Date of Completion

Summer 6-8-2021

Thesis Advisor(s)

Kenneth Campellone

Honors Major

Molecular and Cell Biology


Amino Acids, Peptides, and Proteins | Biochemistry | Biological Phenomena, Cell Phenomena, and Immunity | Cellular and Molecular Physiology | Chemical and Pharmacologic Phenomena | Medical Cell Biology | Medical Pharmacology | Molecular Biology | Molecular Genetics | Pharmaceutical Preparations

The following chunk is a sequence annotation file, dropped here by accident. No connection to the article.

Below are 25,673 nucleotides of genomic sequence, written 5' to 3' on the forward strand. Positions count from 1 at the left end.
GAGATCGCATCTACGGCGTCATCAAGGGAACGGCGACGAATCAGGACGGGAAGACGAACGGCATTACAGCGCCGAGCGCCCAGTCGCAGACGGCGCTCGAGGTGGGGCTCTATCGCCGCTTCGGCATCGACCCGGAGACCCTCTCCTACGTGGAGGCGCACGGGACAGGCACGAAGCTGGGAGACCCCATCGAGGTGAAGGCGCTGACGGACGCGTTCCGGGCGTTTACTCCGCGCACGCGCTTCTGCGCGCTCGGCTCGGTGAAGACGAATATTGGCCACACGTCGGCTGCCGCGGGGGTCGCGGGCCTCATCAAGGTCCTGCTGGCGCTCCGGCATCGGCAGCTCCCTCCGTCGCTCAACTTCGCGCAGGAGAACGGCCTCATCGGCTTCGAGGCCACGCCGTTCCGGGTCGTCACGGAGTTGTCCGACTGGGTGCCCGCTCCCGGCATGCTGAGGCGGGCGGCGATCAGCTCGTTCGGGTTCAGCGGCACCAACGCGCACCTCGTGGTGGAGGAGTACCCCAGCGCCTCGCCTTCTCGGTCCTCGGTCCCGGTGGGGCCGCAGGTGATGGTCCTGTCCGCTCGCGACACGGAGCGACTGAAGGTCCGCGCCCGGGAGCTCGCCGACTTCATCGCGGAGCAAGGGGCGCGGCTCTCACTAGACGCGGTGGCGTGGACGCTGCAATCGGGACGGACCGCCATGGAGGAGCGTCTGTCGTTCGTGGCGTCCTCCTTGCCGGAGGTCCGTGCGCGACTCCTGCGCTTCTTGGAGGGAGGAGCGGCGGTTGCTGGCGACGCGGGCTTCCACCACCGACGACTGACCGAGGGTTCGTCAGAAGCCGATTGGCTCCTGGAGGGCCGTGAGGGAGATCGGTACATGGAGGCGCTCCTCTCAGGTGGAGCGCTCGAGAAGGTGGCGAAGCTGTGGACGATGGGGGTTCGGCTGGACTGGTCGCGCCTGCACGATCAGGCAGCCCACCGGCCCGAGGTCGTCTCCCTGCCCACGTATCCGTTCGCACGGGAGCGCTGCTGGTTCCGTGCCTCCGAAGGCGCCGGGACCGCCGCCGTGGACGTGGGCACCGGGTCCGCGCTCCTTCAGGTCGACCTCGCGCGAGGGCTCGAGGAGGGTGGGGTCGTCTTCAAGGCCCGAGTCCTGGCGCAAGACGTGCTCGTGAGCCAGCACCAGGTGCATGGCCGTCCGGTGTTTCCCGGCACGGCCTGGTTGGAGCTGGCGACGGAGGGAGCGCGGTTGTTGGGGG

Parkinson's Disease (PD) is a progressive neurodegenerative and movement disorder primarily caused by the degradation of dopaminergic neurons. Known markers of neurodegeneration in PD are Lewy Bodies, which are fibrillar aggregates that are found in the brains of PD patients. Lewy Bodies can accumulate from specific mutations in the SNCA gene that codes for alpha-synuclein, a protein enriched in presynaptic neurons. A mutated SNCA gene can cause conformational aggregates of alpha-synuclein to form toxic species mediating neuronal death. Research into alpha-synuclein has led to the discovery of a binding partner known as synphilin-1 that is also found in protein aggregates including Lewy Bodies in neurons of PD patients. Proteasomal pathways and autophagy are known to control the degradation of alpha-synuclein and synphilin-1 to moderate this cellular toxicity. How the cytosolic inclusions of synphilin-1 and alpha-synuclein are related to changes in the degradation of these proteins is debated. Furthermore, little is known about the physiological function of synphilin-1 or its role in pathogenesis. This literature review will synthesize existing research regarding synphilin-1’s role in degradative pathways and establish future avenues for research.